Uber is in a crisis. This week, the ride-sharing company's president resigned after just six months on the job. Morale has been shaken following a damning account of sexual harassment. The board is so concerned about the CEO's ability to lead, they're looking for a number two to help steer the company. And now, in a curious plot twist, media mogul Arianna Huffington is emerging as chief of Uber's campaign for a, quote, "culture change." Here's NPR's Aarti Shahani.

AARTI SHAHANI, BYLINE: Uber decided to hold a conference call on Tuesday, a press briefing.

ARIANNA HUFFINGTON: Thank you everyone for joining us this afternoon. I'm Arianna Huffington. And I joined Uber's board of directors a year ago.

SHAHANI: Huffington is Uber's only female board member. And she is leader of this call.

HUFFINGTON: The purpose of this call is not to create yet more headlines.

SHAHANI: During this last year, Uber employees tell NPR, Huffington has not been a high-profile presence at the company - until, that is, four weeks ago. Right after a female engineer, who was a former employee, wrote a detailed open letter alleging she was sexually harassed and management failed to step in, Huffington stepped up. She suddenly appeared at the weekly all-hands staff meeting - Tuesday morning, 10 a.m. - addressing everyone. She's counseling CEO Travis Kalanick.

HUFFINGTON: And going forward, let there be no room at Uber for brilliant jerks.

SHAHANI: No room to brilliant jerks. Interestingly, not a single man from Uber was on the call. Kalanick and other men were busy interviewing candidates for the position of chief operating officer. So the work of explaining the company commitment to clean up became women's work, though Huffington says it's exciting to have so many amazing women on the call. They are real leaders at the company, not actresses put on for a show.

HUFFINGTON: It's not like we got them from central casting.

ROSABETH KANTER: We have to wait and see what Uber does next.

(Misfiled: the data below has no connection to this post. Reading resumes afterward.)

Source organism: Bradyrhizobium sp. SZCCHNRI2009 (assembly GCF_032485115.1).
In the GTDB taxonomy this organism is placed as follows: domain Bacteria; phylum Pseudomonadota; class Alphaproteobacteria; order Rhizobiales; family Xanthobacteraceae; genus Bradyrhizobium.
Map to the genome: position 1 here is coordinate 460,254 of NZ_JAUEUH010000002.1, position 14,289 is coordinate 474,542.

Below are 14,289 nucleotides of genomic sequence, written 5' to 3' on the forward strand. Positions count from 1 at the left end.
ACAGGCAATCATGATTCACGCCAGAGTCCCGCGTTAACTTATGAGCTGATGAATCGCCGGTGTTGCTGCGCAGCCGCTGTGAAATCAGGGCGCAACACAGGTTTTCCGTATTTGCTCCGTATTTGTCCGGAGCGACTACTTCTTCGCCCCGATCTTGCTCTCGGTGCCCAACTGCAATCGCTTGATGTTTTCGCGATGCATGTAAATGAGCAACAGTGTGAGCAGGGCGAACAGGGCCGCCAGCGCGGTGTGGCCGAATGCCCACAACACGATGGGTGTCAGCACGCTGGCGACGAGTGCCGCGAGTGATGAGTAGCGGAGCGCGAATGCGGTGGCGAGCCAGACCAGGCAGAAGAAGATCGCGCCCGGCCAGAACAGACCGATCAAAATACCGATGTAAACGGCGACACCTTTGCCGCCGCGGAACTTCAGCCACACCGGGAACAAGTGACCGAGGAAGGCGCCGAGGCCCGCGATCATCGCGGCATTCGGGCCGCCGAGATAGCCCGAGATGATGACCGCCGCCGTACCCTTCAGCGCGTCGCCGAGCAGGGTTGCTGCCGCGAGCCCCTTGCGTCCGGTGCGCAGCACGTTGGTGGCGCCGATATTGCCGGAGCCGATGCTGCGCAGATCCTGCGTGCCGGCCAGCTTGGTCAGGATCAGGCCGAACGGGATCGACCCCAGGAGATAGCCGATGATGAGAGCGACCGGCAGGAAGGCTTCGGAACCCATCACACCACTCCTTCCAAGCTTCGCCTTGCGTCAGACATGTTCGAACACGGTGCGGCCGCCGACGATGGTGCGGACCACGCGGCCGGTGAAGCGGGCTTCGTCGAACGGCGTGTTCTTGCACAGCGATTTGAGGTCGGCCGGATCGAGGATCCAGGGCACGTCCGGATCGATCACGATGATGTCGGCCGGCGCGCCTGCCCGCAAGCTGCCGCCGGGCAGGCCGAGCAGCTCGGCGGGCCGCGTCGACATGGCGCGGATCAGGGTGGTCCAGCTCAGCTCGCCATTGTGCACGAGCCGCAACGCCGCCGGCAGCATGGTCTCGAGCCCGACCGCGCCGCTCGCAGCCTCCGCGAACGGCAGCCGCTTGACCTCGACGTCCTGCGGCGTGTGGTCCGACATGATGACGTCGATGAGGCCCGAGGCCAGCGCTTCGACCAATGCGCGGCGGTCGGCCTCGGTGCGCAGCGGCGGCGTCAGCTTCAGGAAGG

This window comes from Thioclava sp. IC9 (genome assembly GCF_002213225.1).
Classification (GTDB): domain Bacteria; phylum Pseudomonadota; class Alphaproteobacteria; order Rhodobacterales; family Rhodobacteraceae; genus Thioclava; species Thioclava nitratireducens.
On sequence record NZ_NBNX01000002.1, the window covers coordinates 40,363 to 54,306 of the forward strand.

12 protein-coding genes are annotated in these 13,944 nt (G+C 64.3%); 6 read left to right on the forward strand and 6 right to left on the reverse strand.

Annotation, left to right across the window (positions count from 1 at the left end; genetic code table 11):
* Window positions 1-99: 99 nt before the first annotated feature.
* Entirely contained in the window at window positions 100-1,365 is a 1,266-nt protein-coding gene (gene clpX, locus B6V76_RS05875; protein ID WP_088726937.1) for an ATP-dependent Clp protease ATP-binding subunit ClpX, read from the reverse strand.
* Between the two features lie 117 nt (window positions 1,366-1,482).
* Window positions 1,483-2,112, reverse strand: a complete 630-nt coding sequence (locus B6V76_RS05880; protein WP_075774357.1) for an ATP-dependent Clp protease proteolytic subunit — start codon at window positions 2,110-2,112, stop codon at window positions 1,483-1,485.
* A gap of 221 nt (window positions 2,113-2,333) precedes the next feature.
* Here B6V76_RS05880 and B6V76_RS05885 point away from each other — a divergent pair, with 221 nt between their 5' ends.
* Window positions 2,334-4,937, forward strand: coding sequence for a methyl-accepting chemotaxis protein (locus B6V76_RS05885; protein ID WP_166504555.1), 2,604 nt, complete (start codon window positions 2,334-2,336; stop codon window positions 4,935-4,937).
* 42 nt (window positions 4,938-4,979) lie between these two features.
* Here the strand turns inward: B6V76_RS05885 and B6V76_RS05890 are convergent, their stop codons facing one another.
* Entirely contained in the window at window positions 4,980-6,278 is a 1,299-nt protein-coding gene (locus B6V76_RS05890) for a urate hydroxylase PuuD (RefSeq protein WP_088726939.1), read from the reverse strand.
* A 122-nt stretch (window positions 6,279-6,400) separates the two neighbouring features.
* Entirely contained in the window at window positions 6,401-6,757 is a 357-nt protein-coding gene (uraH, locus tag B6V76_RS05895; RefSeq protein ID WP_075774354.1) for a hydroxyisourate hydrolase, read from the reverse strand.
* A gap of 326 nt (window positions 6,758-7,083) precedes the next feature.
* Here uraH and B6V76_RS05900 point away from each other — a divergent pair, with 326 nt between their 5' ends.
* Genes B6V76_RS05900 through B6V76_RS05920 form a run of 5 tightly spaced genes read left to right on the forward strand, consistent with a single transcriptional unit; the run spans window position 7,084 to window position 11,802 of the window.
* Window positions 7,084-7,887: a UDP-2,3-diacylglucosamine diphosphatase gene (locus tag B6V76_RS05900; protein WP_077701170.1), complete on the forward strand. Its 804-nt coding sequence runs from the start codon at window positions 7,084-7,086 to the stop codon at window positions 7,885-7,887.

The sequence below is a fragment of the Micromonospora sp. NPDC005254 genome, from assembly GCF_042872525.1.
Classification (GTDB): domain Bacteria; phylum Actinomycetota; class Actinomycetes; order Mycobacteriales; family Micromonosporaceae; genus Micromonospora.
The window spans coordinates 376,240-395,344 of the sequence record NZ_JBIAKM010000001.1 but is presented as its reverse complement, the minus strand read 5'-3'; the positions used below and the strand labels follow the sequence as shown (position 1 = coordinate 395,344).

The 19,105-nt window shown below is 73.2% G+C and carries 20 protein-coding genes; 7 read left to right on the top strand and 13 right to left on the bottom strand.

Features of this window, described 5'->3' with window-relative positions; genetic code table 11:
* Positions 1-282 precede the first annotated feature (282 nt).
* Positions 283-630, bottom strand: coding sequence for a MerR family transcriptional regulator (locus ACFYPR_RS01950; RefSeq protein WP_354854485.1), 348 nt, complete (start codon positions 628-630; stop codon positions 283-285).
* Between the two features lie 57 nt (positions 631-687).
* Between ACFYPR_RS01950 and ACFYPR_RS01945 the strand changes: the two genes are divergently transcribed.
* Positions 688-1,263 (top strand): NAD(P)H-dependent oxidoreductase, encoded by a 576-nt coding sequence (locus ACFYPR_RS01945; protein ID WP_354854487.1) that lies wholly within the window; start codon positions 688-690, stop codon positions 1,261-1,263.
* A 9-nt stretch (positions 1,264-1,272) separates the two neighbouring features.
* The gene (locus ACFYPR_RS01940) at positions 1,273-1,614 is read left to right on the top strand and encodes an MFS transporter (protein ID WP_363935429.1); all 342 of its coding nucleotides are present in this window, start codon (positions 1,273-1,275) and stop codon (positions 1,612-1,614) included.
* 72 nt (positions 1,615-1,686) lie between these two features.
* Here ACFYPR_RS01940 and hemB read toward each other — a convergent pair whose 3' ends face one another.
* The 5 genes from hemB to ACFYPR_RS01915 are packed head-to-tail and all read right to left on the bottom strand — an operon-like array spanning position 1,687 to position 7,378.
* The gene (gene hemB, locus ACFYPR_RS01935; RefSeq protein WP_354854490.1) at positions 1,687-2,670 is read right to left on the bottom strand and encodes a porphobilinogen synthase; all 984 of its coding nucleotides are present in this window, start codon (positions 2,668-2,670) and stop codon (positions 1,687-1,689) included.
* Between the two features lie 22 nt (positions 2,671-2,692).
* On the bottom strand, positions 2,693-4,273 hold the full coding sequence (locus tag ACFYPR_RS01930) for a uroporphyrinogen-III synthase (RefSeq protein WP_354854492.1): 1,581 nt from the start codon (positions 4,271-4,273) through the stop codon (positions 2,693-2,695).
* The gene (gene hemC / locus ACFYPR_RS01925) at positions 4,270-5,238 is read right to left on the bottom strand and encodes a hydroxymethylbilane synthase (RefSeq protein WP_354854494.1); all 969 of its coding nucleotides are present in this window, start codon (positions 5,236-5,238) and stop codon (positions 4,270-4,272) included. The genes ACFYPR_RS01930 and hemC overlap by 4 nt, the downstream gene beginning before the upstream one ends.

SHAHANI: Rosabeth Kanter is a culture change expert at Harvard Business School.

KANTER: Having three or four women appear to speak for Uber, which has never had a female presence visible before, could be just tokenism. And it doesn't really signal change. We have to see what the men do.

SHAHANI: And there is a lot to do. If sexual harassment were the only problem at Uber, Kanter argues, they could fix it. And she wouldn't worry so much about it. But Uber's got a lot of relationships to repair with more than 600,000 people in the U.S. alone who drive for the company, many of whom feel mistreated, with local elected leaders, some of whom say Uber is illegal.

KANTER: Uber has to be conscious of all of its stakeholders in a different way - all of them, all constituencies. And they haven't particularly been conscious of those.

SHAHANI: Uber is not the first Silicon Valley company that was started by young men, so-called brogrammers (ph) that needed to grow up. But Uber is different from, say, Google and Facebook, which have had their share of meltdown because Uber is far more reliant on outside partnerships. So, she says, they've got to be that much more emotionally intelligent. The bar is higher.

KANTER: There's so much more to do than just having a female presence and some ways to make sure that the young guys know how to treat women appropriately.

SHAHANI: On the call with women leaders, one of them did talk about drivers specifically and say Uber needs to bring more humanity to the way they interact with drivers. While Huffington is committed to holding the CEO and management's feet to the fire, as a board member she's indicated she is not interested in the open position for COO or another staff role. A spokesperson for her tells NPR she has her own company to run a company, a company whose mission it is to end stress and burnout. Aarti Shahani, NPR News, San Francisco. Transcript provided by NPR, Copyright NPR.